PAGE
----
Pilot Babes and Comfort Girls
Women officers in the contemporary U.S. military can't rise as fast or high through the ranks as men because they can't serve in combat. It seems women in the Federal Service still have the same problem, centuries later. They appear to be prohibited from serving in the M.I. and thereby aspiring to the highest military rank, Sky Marshall.
This is odd, because Heinlein's women are put on the front lines in combat, when they are sent to retrieve their manly counterparts from their manly predicaments. Heinlein never explains why women capable of fighting on the front lines, capable of sustaining higher g forces than men, and capable of guiding fast, complex machinery more accurately than men, aren't also better than men at fighting in powered armor. My guess is this is mathematically provable, so why doesn't the M.I. boot camp and recruiting strategy take this into account? After all, the author states that if your armor gets hit bad enough to disable, you almost always buy the local back forty unless someone else picks you up. There doesn't seem to be much call for stripping down and knifing bugs, hand-to-hand, or humping hundred-pound packs fifty miles. And, while it's implied that men can be pilots, there are clearly no pussies in the M.I. Maybe that really stands for "male insecurity", or just "military incompetence".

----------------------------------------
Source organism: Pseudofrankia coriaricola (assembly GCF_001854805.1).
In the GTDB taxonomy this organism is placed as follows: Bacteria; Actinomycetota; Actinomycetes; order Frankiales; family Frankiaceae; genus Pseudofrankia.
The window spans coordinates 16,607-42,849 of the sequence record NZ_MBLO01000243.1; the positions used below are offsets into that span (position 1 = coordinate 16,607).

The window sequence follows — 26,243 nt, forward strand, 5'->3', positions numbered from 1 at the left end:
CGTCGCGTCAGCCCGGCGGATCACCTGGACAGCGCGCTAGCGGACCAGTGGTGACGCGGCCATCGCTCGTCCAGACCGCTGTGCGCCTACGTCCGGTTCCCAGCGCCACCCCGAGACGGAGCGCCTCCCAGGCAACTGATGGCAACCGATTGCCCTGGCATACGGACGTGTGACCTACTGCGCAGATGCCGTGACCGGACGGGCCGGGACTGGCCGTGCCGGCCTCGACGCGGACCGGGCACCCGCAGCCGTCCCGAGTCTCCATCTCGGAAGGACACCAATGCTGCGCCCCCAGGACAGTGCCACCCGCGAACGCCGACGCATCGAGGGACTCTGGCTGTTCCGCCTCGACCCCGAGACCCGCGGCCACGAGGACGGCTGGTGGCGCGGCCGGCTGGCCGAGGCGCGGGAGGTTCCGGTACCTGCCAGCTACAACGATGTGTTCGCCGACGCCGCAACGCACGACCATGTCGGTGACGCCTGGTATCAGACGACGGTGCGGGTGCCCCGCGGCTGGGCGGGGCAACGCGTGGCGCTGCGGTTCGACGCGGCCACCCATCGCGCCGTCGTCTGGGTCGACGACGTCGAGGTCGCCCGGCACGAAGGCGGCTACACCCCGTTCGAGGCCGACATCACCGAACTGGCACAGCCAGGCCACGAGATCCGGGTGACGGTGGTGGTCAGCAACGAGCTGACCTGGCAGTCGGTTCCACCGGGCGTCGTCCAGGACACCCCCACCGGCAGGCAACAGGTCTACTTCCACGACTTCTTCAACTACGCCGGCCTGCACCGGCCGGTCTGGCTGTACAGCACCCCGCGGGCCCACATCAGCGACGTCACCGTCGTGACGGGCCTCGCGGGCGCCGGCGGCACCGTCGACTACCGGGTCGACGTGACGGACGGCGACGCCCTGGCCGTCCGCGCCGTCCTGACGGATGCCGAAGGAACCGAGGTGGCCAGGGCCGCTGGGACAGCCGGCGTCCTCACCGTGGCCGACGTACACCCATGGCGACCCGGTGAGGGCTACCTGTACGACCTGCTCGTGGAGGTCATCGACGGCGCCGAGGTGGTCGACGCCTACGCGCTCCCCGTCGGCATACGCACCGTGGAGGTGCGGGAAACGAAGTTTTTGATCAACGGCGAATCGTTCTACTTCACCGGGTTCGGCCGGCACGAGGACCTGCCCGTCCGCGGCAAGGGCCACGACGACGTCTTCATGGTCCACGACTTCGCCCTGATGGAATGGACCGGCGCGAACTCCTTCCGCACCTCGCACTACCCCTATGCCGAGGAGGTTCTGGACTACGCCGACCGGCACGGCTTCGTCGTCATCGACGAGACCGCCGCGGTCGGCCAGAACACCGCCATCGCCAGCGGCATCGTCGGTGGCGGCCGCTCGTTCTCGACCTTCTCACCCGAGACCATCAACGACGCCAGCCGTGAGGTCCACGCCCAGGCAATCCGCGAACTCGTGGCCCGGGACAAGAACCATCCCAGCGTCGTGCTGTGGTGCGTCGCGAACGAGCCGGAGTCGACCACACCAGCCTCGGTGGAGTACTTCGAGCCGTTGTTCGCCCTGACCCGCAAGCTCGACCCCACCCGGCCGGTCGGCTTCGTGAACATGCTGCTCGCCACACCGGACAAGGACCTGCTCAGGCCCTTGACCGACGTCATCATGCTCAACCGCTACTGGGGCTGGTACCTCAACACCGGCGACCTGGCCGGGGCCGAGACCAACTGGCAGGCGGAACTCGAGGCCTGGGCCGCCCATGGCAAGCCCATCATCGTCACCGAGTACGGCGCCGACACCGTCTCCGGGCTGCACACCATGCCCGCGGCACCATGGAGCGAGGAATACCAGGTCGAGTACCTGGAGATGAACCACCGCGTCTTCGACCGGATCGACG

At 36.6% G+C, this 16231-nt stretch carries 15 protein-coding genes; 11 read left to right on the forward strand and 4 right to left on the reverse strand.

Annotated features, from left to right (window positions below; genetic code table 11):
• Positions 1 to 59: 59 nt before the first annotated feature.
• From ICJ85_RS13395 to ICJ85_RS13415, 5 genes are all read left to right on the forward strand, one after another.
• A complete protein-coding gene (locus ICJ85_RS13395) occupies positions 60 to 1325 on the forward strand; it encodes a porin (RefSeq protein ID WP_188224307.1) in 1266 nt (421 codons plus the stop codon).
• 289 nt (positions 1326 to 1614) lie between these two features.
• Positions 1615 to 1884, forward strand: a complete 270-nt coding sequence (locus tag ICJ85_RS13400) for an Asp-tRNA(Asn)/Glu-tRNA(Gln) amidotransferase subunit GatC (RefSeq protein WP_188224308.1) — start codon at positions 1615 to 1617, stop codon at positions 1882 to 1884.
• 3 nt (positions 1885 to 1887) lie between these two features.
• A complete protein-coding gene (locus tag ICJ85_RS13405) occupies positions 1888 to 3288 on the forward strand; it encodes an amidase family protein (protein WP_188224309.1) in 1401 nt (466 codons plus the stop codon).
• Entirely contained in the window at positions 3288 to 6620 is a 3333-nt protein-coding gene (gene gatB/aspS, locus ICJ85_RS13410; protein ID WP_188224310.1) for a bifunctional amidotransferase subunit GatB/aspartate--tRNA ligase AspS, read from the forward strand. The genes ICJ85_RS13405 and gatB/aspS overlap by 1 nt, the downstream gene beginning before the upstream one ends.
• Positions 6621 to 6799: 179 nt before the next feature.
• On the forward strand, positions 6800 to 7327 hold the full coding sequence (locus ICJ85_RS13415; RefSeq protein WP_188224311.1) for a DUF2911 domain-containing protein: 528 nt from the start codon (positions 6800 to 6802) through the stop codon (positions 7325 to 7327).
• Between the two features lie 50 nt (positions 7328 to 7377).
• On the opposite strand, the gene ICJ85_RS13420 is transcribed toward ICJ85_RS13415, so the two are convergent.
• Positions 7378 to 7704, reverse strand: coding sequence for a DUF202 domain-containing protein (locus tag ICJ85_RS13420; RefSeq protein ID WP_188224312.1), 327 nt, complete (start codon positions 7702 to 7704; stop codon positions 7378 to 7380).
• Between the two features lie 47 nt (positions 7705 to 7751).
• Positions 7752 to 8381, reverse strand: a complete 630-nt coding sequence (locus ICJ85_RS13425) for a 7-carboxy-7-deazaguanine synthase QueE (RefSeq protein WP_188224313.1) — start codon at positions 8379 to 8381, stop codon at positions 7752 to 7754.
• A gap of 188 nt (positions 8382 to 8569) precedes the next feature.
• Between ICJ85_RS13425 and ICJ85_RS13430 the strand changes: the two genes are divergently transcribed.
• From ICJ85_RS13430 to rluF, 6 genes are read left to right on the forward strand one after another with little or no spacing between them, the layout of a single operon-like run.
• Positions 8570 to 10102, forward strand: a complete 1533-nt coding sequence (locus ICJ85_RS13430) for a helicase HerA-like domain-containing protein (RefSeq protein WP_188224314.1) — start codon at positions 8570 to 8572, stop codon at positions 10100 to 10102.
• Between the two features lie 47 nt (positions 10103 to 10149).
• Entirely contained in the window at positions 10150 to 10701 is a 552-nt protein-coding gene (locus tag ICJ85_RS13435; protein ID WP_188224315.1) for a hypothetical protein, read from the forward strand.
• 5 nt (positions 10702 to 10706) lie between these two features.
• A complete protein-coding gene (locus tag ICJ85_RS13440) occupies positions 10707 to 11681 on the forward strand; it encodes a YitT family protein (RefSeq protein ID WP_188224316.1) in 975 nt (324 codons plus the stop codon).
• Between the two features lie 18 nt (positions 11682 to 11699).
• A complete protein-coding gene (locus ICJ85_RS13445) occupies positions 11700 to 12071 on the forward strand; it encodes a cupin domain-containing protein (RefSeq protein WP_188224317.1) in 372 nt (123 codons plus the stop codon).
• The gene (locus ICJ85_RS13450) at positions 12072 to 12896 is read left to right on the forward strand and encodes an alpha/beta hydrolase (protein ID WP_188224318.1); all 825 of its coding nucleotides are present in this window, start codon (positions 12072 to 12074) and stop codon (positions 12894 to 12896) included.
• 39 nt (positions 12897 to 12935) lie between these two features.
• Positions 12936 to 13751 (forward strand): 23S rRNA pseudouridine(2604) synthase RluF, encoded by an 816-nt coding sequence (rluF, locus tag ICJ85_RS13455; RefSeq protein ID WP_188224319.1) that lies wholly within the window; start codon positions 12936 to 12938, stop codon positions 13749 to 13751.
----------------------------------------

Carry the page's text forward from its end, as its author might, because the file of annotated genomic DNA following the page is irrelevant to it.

Women are the most obvious example of Heinlein's fuzzy logic (this is also true in Number of the Beast). His instructors may spout off about how military service is the only way to ensure a person is a true citizen, but, as the protagonist/narrator Juan Rico states, the only good reason to fight is women, not country. The same book, written now, would no doubt be more direct about this, and call them, huh huh, babes. But Heinlein is oh so unprintably cagy, he lets slip only one reference to the inevitable prostitution rings ("fleshpots") catering to our officer gentlemen. Uh, Robert, can we have a real female character please? For that matter, can we have some characters of any sex or species?
Mein Kampf